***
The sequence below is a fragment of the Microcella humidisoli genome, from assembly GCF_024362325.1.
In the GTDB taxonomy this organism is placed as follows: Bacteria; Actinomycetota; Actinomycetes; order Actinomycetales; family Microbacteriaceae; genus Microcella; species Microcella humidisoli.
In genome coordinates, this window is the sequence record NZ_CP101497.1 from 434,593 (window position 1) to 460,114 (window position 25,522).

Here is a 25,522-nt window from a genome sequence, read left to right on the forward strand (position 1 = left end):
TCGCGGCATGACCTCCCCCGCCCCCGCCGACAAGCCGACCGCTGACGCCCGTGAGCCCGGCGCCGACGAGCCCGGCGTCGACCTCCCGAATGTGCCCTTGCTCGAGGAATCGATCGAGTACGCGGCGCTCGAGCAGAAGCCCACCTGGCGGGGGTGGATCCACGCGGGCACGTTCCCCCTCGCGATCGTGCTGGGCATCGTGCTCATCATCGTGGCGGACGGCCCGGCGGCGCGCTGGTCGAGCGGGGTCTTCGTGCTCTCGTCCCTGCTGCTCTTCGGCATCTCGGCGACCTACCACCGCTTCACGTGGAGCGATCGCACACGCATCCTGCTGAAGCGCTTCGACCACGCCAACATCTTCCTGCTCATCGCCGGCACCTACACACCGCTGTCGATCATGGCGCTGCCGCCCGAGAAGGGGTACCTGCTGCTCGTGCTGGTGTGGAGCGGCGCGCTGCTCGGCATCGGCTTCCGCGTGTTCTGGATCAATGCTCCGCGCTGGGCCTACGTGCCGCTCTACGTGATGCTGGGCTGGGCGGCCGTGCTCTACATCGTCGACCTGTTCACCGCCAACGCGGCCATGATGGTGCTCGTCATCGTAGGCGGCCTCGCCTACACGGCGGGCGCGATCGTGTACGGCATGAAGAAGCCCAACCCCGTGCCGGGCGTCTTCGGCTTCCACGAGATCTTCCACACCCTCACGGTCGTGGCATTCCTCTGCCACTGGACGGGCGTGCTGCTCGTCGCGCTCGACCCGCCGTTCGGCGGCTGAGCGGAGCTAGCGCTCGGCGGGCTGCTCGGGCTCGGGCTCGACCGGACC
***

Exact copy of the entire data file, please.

The sequence below is a fragment of the Microcella humidisoli genome, from assembly GCF_024362325.1.
In the GTDB taxonomy this organism is placed as follows: Bacteria; Actinomycetota; Actinomycetes; order Actinomycetales; family Microbacteriaceae; genus Microcella; species Microcella humidisoli.
In genome coordinates, this window is the sequence record NZ_CP101497.1 from 434,593 (window position 1) to 460,114 (window position 25,522).

Here is a 25,522-nt window from a genome sequence, read left to right on the forward strand (position 1 = left end):
TCGCGGCATGACCTCCCCCGCCCCCGCCGACAAGCCGACCGCTGACGCCCGTGAGCCCGGCGCCGACGAGCCCGGCGTCGACCTCCCGAATGTGCCCTTGCTCGAGGAATCGATCGAGTACGCGGCGCTCGAGCAGAAGCCCACCTGGCGGGGGTGGATCCACGCGGGCACGTTCCCCCTCGCGATCGTGCTGGGCATCGTGCTCATCATCGTGGCGGACGGCCCGGCGGCGCGCTGGTCGAGCGGGGTCTTCGTGCTCTCGTCCCTGCTGCTCTTCGGCATCTCGGCGACCTACCACCGCTTCACGTGGAGCGATCGCACACGCATCCTGCTGAAGCGCTTCGACCACGCCAACATCTTCCTGCTCATCGCCGGCACCTACACACCGCTGTCGATCATGGCGCTGCCGCCCGAGAAGGGGTACCTGCTGCTCGTGCTGGTGTGGAGCGGCGCGCTGCTCGGCATCGGCTTCCGCGTGTTCTGGATCAATGCTCCGCGCTGGGCCTACGTGCCGCTCTACGTGATGCTGGGCTGGGCGGCCGTGCTCTACATCGTCGACCTGTTCACCGCCAACGCGGCCATGATGGTGCTCGTCATCGTAGGCGGCCTCGCCTACACGGCGGGCGCGATCGTGTACGGCATGAAGAAGCCCAACCCCGTGCCGGGCGTCTTCGGCTTCCACGAGATCTTCCACACCCTCACGGTCGTGGCATTCCTCTGCCACTGGACGGGCGTGCTGCTCGTCGCGCTCGACCCGCCGTTCGGCGGCTGAGCGGAGCTAGCGCTCGGCGGGCTGCTCGGGCTCGGGCTCGACCGGACC